Whereas if you go open source, it is up to you to do that validation, especially when it comes to doing a patch or an update. You are now responsible for regression testing and all the time-consuming tasks that come with updating. While the engineering team might issue a proviso here and there—for example, if you want NAV 2016 to work with SQL 2018, you need to be at a specific build level of NAV—you can be assured they have done that testing and validation to ensure the whole stack solution will work together from Windows to SQL to application.
You also get an entire community that can help you, which is an advantage of going with a well-known, established provider. You also have a one-stop shop, rather than having to navigate the support maze created when more than one provider is involved. With as long as Microsoft has been around as well as the components of the Stack, the pool of talent is large, with experts in every tool, language, and application. NOTE: Make sure you identify the right people to work on your solution. While there are certainly Microsoft gurus out there, very few are “experts” on all components. If they say they are, check their references! But you will have a large pool from which to pull the experts you need, and Microsoft partners should ensure they get the right people on the team to support your solution.
Benefit #2. Working Together Seamlessly
One problem that is inherent to using disparate components is integration. This has nothing to do with the quality of the component; it’s just that it’s not reasonable for every tool, application, or language to work seamlessly with everything else out there. Whatever components you choose, you will need to make sure they work together and will continue to do so in the future, which cannot be guaranteed, since these companies develop their products independently. With the Stack, since everything is built by Microsoft, you definitely don’t have to worry about the components not playing together nicely.
Benefit #3. Flexibility and Scalability
Because all the components of the Microsoft Stack are made to work together, you can think of your entire solution as organic in a way. It becomes an ecosystem that can stretch and scale and morph as one unit to meet your needs. The tools are there to help you make modifications to Dynamics or add processing power to Azure or whatever you need. The result is that it’s never an arduous journey to effect change, and you can rely on your tools, applications, and languages to do their job. This is definitely not something you can rely on with disparate, open-source components.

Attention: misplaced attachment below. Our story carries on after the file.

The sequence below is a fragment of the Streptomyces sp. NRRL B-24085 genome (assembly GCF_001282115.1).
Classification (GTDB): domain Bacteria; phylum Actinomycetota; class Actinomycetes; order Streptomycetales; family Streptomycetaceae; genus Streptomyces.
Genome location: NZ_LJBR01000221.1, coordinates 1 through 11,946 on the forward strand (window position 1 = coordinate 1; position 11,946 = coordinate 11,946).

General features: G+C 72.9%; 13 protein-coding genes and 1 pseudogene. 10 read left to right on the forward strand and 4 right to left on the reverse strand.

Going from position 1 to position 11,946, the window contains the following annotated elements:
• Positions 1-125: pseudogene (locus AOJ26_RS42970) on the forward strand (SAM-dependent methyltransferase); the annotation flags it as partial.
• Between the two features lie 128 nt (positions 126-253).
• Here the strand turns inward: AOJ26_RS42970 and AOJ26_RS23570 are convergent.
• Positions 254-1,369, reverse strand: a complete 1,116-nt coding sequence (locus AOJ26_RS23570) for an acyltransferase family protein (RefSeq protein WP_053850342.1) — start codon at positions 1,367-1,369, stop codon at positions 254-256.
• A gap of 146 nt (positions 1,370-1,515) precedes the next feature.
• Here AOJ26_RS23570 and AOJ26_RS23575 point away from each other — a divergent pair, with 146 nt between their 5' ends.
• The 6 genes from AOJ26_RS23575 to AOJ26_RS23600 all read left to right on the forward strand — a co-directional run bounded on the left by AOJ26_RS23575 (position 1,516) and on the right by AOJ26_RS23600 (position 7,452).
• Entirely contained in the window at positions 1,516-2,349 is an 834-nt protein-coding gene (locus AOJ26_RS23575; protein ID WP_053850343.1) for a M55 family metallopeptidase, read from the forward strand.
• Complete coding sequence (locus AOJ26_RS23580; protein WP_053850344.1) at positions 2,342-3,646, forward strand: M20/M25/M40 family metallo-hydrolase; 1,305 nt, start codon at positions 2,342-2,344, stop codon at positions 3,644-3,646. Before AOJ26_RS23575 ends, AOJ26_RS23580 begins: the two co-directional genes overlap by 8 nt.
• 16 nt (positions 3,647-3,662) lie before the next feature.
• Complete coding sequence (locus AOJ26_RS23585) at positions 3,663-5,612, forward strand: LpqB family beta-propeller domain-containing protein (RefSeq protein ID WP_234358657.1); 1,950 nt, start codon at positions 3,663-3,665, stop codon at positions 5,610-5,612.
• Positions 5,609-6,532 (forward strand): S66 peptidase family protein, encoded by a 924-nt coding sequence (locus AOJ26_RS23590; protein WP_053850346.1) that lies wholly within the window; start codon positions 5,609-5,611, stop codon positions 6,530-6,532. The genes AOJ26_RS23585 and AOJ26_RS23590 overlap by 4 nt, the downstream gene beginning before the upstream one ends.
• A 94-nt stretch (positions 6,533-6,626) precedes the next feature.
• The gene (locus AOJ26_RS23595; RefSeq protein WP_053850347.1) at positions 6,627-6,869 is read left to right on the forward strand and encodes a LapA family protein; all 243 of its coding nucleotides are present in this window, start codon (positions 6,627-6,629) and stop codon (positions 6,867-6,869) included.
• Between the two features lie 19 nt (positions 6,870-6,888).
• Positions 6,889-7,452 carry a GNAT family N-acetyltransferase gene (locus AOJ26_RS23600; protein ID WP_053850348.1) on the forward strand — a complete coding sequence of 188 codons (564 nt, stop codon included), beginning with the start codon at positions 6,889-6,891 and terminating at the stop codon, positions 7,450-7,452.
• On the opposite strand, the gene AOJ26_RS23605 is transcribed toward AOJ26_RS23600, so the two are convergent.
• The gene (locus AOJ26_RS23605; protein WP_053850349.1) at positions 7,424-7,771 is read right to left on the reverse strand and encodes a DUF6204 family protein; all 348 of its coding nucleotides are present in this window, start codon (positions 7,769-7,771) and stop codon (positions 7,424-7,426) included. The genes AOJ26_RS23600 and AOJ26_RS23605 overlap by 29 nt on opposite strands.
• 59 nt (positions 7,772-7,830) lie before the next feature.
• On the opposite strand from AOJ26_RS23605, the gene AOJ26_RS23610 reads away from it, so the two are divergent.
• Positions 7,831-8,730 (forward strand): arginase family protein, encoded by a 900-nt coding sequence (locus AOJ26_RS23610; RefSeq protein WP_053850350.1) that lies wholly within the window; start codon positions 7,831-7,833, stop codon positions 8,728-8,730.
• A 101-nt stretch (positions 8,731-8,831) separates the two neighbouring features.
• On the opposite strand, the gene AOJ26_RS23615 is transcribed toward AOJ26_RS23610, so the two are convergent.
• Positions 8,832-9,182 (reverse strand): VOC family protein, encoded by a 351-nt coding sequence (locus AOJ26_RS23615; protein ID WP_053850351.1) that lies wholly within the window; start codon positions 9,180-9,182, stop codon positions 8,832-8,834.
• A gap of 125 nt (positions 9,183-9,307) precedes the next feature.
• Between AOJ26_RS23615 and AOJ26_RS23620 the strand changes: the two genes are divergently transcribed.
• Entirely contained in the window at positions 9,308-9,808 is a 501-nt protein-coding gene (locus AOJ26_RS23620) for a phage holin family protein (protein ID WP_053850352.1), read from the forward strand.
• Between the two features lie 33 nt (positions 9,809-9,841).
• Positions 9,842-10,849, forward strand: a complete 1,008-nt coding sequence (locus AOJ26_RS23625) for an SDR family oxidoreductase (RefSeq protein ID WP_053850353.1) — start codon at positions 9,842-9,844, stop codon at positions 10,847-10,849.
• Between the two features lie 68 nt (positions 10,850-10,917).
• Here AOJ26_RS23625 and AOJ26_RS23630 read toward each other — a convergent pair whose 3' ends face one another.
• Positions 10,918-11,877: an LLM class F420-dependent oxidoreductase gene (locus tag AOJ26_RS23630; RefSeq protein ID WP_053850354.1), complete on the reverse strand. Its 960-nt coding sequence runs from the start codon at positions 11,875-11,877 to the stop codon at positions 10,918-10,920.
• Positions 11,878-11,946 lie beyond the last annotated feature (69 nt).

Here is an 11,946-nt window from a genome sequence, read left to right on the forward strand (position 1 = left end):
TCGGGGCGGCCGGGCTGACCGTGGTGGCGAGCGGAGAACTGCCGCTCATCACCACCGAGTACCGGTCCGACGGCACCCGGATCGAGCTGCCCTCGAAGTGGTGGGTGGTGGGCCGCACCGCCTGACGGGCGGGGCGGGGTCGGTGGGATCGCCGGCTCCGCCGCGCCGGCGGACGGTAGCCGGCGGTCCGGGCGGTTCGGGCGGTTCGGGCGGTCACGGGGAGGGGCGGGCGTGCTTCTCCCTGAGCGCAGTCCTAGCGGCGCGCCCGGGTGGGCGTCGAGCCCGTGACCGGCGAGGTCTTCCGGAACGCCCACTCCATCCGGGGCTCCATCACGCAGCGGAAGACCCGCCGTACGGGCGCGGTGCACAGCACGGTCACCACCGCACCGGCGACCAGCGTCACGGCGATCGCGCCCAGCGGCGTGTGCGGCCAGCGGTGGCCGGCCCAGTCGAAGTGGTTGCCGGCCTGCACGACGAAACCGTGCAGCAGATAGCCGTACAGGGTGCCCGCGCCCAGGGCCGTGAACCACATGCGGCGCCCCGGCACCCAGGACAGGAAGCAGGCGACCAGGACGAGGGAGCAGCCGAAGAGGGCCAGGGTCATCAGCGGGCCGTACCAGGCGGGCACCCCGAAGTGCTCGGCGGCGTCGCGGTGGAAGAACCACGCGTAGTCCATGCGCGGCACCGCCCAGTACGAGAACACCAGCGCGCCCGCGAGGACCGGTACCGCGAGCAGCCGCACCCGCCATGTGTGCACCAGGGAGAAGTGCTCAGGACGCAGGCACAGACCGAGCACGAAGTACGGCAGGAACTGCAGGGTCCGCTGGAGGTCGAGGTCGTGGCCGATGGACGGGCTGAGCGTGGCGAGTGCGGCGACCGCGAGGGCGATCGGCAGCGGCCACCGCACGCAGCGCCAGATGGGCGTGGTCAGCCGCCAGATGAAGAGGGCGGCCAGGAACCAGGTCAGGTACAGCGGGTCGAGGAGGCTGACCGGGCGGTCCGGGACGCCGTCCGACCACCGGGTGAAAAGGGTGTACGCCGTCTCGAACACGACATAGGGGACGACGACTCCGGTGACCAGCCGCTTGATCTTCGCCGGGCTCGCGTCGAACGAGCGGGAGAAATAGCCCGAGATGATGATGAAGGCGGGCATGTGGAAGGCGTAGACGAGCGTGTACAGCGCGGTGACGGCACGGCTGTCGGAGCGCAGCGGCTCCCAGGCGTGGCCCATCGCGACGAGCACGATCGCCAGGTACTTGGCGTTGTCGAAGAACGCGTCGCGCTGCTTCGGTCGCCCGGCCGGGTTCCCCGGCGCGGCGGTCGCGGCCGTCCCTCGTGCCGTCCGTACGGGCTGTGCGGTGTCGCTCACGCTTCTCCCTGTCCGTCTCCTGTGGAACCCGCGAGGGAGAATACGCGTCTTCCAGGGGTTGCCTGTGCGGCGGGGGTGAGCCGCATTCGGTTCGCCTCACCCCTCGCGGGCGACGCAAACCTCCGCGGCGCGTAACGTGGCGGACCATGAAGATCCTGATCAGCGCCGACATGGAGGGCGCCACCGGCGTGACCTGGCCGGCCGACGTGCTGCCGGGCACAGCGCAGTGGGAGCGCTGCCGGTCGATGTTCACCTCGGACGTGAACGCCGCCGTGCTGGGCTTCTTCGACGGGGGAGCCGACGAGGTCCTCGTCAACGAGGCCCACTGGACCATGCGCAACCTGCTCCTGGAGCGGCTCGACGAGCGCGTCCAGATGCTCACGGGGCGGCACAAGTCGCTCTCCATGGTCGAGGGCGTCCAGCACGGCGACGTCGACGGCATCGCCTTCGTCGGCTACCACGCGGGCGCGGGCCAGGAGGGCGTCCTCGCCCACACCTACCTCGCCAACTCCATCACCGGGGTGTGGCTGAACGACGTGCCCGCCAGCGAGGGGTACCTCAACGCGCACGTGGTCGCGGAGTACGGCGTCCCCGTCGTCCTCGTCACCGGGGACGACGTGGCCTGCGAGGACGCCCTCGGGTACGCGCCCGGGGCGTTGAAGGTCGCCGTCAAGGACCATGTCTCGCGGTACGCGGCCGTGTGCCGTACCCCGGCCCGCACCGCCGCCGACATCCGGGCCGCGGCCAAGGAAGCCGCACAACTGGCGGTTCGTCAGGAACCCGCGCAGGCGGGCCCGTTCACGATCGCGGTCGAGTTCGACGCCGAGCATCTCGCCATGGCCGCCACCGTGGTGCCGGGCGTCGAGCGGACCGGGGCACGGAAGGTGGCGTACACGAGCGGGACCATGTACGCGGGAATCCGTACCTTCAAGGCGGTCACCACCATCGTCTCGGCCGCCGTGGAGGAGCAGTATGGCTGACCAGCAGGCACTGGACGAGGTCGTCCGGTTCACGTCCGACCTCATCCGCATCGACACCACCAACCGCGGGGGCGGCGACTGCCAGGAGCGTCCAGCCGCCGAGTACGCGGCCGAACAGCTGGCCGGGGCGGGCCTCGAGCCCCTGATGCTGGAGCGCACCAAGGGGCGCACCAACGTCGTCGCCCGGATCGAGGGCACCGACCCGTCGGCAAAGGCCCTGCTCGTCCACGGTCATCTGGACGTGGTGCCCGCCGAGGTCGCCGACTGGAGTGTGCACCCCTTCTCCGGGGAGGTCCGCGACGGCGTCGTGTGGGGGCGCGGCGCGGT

Benefit #4: Usability
Being built by Microsoft, the components within the Stack behave and generally look the same. This makes it easy to learn and work with them. Another component of usability in addition to interface is how applications function together. For example, if you have NAV or Business Central and Microsoft 365 (Office), you have direct connectivity from NAV to all the productivity tools. You can click a button in NAV or BC to send it to Excel or create a quote and send it out through Outlook.
Benefit #5: More Tools for Even More Benefits
By building everything on the Stack, Microsoft has paved the way for creating tools that can easily connect Microsoft products with tools and data residing in other systems. The Microsoft Power Platform is a suite of tools that make it easy to develop apps quickly that fill gaps between systems and even build workflows that automate processes, and Power BI brings powerful reporting functionality. If you’re on the Stack, you can take advantage of the benefits these powerful tools provide.
Benefit #6: You Probably Already Have a Head Start
If you’re a business of any type, in any industry today, it’s very likely you are already using a component of the Microsoft Stack, so it’s not a big leap to expand from there. For example, if you’re on Windows or using Microsoft 365 and are considering replacing QuickBooks or a legacy ERP, it makes sense to look at a Dynamics ERP solution. You already have one or more of the building blocks for your end-to-end solution in place. You’re ahead of the game already!
Get on the Stack, Stay on the Stack
If you’re considering a purchase of any new business software for your organization, start by looking at the big picture, rather than creating a checklist in isolation. Today’s tools and apps need to work together for true productivity, collaboration, and visibility across your organization. With that in mind, we invite you to look at what you get from going with a product (or products) in the Microsoft Stack.